Sameeha Suraiya

March 11, 2018

77% of violence against women is perpetrated by family members

Violent acts against women and children are not always being committed by strangers, or happening in strange places. They are being carried out by the people we know and trust, often in our own homes.
February 6, 2018

Switch off the TV, read a book – our future depends on it

What is one of the surest ways to damage our futures? Create a world without books. Stub out curiosity, imagination and dreaming, and block the exchange of ideas and knowledge.
October 23, 2017

Women humanitarian aid workers saving lives in the frontline

From a bird’s-eye-view, if one were to look at the vast settlements where people from Rakhine state of Myanmar are currently residing, they would see many pink dots purposefully moving about. This rush of pink are BRAC’s women humanitarian workers delivering life-saving services, specifically to women and girls who make up more than half of the 589,000 people who have come to Bangladesh since 25 August.
October 17, 2017

Bangladesh completes world’s second largest cholera vaccination campaign

Over 582,000 people from the Rakhine State of Myanmar have crossed into Bangladesh since August 25th. They are living in extremely cramped, extremely unhygienic conditions, and more people are arriving every day.
October 11, 2017

Averting a mass health crisis at Bangladesh’s most popular holiday destination

Cox’s Bazar is the world’s longest sea beach, and littered with holidaymakers and colourful beach umbrellas throughout the year. Less than an hour’s drive from the string of shiny hotels, however now lies a mega city of black tarp tents.
October 5, 2017

With love, from Bangladesh- Sending children’s clothes to Cox’s Bazar

An estimated 507,000 people are now living on the border of Bangladesh and Myanmar, and more than half of them are children. Most of them have arrived with zero possessions, apart from the clothes they wore while making the long and dangerous journey.
October 5, 2017

Holding on to childhood through child friendly spaces

Nine-year-old Amin plays with a rhino and a horse in a land of make believe. It has been a week since he arrived in Bangladesh with his family. Their route took them through the sea for two days and across deep valleys and thick jungle for another three days.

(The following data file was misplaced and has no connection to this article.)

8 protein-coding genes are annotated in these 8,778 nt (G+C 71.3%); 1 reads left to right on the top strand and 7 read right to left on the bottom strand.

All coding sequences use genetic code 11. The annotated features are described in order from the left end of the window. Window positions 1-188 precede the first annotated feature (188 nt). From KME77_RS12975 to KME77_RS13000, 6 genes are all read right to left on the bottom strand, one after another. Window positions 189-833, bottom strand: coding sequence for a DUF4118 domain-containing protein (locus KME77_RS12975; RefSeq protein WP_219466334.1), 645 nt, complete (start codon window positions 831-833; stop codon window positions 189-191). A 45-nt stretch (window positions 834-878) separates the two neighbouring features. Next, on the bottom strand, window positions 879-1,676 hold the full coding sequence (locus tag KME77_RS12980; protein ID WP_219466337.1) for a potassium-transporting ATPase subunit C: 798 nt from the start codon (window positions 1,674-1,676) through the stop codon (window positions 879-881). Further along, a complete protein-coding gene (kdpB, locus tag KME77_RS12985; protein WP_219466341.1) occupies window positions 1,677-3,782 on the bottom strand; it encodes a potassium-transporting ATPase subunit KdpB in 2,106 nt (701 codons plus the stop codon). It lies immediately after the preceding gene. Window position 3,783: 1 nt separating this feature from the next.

November 12, 2015

FI2020 week in retrospect: Do we need microfinance and why?

Imagine a world where there is no access to financial services. You cannot save, which means you cannot set aside money for the future. You cannot access a loan, which means you are shut off from a limitless number of opportunities, including investing in an enterprise, purchasing a home or land, or maintaining household expenses when cash is tight. You don’t have insurance or any kind of buffer against shocks, such as medical emergencies in the family, a sudden loss of a job, or natural disasters. Would you be able to manage?
October 15, 2015

Closing the gender gap: The face of women in farming

It is said that the total number of hungry people in the world could be reduced by 12-17 per cent if women’s access to resources were equivalent to that of men. Still perceived to be a male-dominated field, the agriculture sector in Bangladesh has seen a dramatic rise in female participation, now exceeding 50 per cent. October 15th is International Day for Rural Women and here are some of their stories.
July 5, 2015

From paddy fields to tropical islands – Microfinance moves away from its traditional roots

Jannat is not your typical microfinance client. Like an increasing number of BRAC’s microfinance clients, she is not a member of a women-only savings and borrowing group, and did not take a loan to set up a micro-enterprise. Instead, her and her husband are part of new sphere of microfinance clients that is starting to catch on - migrant workers.
May 6, 2015

Listening for the voices of change: Here’s some advice for Bangladesh’s youth

In Bangladesh, far too many students do not get the chance to go to college. In a country where 30 per cent of the population are young (10-24 years), it remains evident that much of the potential remain untapped, and too many young voices go unheard.  Medhabikash, a scholarship programme that funds meritorious and underprivileged students, offers a second chance at learning- the kind that transcends social and economic boundaries.
February 25, 2015

It’s time to listen: Psychosocial counselling in secondary schools

In some Bangladeshi schools, talking about problems is getting easier, and it’s about time. Especially when more than half of the students drop out of school once they complete their primary education. Various social pressures faced by adolescents contribute to the high level of dropouts.